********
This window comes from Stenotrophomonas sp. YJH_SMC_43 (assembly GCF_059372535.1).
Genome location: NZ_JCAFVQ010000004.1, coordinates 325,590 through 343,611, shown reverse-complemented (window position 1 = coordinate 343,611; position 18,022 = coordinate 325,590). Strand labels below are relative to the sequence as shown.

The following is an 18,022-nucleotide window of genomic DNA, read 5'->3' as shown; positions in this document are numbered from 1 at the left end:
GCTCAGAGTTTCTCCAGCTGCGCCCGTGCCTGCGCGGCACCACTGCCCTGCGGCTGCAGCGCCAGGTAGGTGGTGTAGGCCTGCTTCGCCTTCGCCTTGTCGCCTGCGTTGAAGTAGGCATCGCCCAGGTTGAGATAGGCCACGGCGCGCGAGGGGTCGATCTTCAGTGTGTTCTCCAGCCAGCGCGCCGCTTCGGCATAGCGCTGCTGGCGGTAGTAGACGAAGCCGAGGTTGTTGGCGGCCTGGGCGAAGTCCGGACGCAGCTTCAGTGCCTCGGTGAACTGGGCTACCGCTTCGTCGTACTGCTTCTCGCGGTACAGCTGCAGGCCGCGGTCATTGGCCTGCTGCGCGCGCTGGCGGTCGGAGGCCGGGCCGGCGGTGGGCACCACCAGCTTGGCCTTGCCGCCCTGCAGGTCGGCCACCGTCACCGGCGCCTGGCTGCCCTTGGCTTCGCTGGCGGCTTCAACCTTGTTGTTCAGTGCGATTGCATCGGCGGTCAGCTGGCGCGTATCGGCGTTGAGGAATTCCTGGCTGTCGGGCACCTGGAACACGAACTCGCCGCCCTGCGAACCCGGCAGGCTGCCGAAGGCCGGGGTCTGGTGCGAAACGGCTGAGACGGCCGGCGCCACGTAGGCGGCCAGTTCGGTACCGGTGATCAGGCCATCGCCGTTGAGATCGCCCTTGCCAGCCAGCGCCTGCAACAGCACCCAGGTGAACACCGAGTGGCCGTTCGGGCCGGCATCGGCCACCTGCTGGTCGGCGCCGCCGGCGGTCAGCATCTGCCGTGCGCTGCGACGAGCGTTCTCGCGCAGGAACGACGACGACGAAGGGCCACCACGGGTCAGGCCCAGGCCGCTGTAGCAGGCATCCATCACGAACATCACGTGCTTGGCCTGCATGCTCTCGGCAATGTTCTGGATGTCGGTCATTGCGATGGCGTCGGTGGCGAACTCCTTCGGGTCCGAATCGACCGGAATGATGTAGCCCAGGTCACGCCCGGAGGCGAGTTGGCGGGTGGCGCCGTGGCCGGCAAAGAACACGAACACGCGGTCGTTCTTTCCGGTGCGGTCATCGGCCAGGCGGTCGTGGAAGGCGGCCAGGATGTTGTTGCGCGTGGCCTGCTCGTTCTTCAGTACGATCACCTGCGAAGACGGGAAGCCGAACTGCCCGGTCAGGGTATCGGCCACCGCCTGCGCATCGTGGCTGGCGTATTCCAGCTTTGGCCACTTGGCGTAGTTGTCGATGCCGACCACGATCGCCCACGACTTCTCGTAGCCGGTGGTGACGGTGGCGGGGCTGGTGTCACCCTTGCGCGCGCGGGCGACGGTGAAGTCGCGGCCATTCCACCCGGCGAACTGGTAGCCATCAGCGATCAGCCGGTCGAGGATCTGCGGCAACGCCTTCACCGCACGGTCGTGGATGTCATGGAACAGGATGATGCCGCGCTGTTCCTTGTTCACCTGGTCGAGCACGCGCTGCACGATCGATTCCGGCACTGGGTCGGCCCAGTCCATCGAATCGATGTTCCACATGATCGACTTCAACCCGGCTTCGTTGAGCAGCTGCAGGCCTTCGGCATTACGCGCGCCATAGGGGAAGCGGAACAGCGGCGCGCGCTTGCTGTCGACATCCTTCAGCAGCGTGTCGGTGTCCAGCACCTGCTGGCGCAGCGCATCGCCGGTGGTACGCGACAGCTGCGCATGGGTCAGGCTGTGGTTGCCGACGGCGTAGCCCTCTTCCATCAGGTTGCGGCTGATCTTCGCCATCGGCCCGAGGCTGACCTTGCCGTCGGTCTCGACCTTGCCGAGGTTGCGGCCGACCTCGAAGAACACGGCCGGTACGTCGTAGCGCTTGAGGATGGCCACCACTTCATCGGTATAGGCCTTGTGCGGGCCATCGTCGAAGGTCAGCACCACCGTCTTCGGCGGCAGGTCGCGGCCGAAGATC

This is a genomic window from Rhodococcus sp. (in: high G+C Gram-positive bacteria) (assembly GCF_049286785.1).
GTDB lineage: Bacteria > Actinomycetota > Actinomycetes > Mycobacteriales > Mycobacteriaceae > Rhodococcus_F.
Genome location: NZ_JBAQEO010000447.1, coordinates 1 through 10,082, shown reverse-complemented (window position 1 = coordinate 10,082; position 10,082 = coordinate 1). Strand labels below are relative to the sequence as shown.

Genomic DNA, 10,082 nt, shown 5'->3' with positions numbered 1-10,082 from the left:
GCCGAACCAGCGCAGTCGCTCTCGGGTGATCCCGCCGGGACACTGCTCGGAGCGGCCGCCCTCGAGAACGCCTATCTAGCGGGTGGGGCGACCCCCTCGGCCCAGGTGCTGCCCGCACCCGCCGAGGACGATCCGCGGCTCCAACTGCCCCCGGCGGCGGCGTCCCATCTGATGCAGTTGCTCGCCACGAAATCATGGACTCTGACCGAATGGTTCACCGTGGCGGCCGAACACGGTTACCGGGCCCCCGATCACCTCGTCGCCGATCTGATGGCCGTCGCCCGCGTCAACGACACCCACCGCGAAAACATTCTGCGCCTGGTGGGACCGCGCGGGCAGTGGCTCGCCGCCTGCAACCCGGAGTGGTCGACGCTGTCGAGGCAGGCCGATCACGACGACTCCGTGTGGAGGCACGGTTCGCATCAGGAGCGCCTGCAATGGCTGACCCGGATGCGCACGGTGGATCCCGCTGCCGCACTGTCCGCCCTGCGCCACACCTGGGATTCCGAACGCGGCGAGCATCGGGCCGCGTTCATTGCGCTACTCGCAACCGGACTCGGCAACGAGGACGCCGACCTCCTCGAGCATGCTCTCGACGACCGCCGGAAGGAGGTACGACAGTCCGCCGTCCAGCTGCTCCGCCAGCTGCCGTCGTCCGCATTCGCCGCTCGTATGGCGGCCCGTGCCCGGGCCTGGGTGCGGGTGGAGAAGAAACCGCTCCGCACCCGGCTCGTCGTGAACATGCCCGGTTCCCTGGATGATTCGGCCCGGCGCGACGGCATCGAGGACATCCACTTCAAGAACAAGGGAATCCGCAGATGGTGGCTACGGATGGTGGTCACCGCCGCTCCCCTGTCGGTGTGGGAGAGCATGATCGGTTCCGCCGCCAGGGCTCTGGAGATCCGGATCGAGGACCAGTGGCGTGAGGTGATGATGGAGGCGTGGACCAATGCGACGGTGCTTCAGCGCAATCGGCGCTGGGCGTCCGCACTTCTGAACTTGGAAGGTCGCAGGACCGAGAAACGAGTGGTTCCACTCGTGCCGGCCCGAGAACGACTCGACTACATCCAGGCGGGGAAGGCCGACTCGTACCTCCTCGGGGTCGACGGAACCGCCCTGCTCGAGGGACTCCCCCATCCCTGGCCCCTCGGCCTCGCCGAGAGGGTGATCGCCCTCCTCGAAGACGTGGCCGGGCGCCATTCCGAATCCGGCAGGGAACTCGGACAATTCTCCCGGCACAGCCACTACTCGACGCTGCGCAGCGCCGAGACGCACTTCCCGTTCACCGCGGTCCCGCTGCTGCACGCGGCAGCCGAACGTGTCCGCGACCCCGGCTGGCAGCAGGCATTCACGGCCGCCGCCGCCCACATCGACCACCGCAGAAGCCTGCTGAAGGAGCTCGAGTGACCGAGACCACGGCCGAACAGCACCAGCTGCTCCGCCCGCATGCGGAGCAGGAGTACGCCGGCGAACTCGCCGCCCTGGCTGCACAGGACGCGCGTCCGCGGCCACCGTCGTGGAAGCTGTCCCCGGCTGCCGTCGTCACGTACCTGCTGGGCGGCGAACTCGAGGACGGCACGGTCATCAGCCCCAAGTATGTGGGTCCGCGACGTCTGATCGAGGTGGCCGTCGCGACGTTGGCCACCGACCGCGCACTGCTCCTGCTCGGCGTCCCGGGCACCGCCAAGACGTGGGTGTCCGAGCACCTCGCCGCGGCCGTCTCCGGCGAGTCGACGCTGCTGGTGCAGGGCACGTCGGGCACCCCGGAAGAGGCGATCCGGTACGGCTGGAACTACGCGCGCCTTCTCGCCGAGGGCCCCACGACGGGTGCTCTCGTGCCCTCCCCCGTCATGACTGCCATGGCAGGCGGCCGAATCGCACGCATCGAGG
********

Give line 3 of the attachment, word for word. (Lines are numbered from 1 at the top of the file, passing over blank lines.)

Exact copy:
The following is an 18,022-nucleotide window of genomic DNA, read 5'->3' as shown; positions in this document are numbered from 1 at the left end: